Trader thoughts – The long and the short of it

The Federal Reserve (Fed) seemingly used last week to outright communicate to markets that they intend to hike in the March meeting. We even saw a couple of unscheduled discussions from Fed members.

Market Data
Source: Bloomberg

When we see two governors (Brainard and Powell) and three ‘core’ members of the Fed – Yellen, Fischer and Dudley, all say March is a serious consideration, then we have to feel it's almost a given they hike.

The fact Vice Chair Fischer even went as far (on Friday) as saying ‘if there has been a conscious effort’ by other Fed members to communicate a hike, then ‘i’m about to join it’ - this tells us everything we need to know. However, market pricing around the March meeting is rich and is almost fully priced that they hike. Subsequently, despite comments on Friday from Fischer and Yellen confirming a move in rates, traders took profits on USD longs on Friday, with the USD index falling 0.7%, although still etched out a gain on the week of 0.5%.

The US fixed market is where all the action has really been. Although we saw modest buying on Friday in the key five- to seven-year part of the treasury curve, during the week we saw a fairly explosive move higher in yields as traders reacted to all the Fed rhetoric. The five-year US treasury yield pushed up a sizeable 20 basis points on the week and subsequently, it’s no surprise to see US real estate stocks and gold under pressure. Gold especially looks interesting, with price having broken the December uptrend.

All eyes fall on US payrolls on Friday, with expectations pushed up a touch throughout last week. Economists are now expecting 190,000 jobs to be created in February, with the unemployment rate at 4.7% and hourly wage growth of 2.8%. I’m not sure if this data point really moves the dial too much. Unless of course, the actual print deviates wildly from consensus and the big driver of the USD, bonds and many higher yielding equities is really about how aggressive the Fed tighten going forward. So as a guide, we can look at the interest rate markets and see 2.5 hikes priced in for 2017 (including a March hike), 4.5 hikes through to 2018 and a total of six through to 2019. Six hikes over the longer-term is still fairly pessimistic when we think the Fed have nine pencilled into their forecasts.

While potential Fed tightening dominates the conversation, the weekend news has largely centred on Trump (shock), China’s National People’s Congress (NPC) and Premier Li Keqiang’s modest alterations of economic projections in the government work report. It won’t surprise too many that we have seen the GDP target now set at ‘around 6.5%’. This should be supported by an unchanged fiscal deficit of 3% and comments stating that the government should ‘aim to do better in practise’ suggests that growth will unlikely fall far from 6.5%. The consensus forecast (from economists) of 2017 state that the ‘real’ GDP of 6.5% looks fair. Setting an M2 money supply target of 12% will also support this.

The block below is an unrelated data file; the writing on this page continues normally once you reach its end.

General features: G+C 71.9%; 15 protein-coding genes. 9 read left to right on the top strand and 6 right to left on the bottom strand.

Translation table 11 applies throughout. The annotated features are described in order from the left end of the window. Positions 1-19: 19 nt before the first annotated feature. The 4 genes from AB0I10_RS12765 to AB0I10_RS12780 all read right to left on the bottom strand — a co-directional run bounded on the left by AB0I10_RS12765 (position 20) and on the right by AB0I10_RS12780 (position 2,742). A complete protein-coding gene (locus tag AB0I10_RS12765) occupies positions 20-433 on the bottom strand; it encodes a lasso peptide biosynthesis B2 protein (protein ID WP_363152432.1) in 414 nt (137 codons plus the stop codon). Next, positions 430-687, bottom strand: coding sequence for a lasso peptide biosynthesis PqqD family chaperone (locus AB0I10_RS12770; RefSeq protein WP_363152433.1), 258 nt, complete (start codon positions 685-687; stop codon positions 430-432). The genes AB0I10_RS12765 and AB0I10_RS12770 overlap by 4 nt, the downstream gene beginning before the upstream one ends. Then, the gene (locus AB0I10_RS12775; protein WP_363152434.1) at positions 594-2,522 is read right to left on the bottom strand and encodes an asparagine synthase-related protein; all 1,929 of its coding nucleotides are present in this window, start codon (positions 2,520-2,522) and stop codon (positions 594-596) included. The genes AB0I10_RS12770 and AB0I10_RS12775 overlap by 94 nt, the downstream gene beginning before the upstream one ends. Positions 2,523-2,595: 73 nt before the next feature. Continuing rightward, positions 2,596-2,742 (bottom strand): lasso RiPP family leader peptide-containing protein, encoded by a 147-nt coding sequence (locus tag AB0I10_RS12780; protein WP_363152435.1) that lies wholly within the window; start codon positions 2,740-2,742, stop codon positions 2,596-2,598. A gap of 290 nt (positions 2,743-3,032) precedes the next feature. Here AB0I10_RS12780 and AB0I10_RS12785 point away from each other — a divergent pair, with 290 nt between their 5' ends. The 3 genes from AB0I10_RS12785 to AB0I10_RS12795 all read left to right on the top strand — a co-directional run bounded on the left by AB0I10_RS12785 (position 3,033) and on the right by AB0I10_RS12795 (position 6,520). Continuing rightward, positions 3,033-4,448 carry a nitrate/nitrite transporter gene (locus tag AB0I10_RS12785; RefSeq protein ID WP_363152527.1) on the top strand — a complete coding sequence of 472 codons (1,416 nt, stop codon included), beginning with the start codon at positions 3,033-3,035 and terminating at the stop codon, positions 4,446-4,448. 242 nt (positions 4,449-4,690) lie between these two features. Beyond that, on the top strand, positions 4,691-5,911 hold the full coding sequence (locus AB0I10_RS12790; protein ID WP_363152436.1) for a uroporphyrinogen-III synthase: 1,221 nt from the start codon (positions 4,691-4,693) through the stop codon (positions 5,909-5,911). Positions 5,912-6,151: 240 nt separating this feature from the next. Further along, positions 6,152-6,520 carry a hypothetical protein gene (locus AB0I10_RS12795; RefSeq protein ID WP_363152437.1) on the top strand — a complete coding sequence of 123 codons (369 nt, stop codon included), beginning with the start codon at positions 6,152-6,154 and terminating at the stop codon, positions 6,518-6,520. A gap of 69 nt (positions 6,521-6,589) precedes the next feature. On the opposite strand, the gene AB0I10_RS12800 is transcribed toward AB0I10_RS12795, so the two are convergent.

AUD/USD traded in a range of $0.7543 to $0.7598 on Friday and has opened in early trade, which appears to be largely unfazed by Li Keqiang’s announcements. Bulk commodity futures are modestly supportive of the ‘Aussie’, with iron ore, steel and coking coal futures gaining 1.8%, 1.5% and 1.9% respectively on Friday.

We have also seen a barrage of headlines around the French elections and a defiant Francois Fillon, who despite all the speculation, is hell bent on running for the presidency in April/May. Keep an eye on the EUR, specifically against the antipodeans as EUR/NZD has broken above the longer-term downtrend and looks destined for higher levels. I suggested EUR/AUD longs on Friday and this idea has started on a solid footing.

The wash-up is that we should see Asian equities open on a slightly firmer footing, with BHP’s ADR up 1.4%. Oil prices have stabilised and had a reasonable session on Friday, with US crude closing up 1.4% on the back of concerns about near-term production issues in Libya. The US rig count (oil and gas) increased a further two rigs, taking the total to 756 and the highest since late 2015, but this shouldn’t impact the open of the crude futures market too greatly. We may see better buying in names like STO, who had a tough year so far.

Overall, the ASX 200 is hanging in there and if we’re looking at global indices, the EU Stoxx 50 looks far more bullish on the daily charts and remains my pick to express an upbeat view. Ideally, we really need to see the SPI futures smash through 5790 (the 2017 double top) to get me excited about the ASX 200 cash breaking through 5833 and new highs in this period of consolidation. However, it’s hard to really be bearish until 5600 is taken out, where we saw the buyers support prices a number of times through January and February.

Looking at the ASX 200, the clear playbook is defined by the levels of 5833 to 5600 and could be used as a guide on the directional bias.

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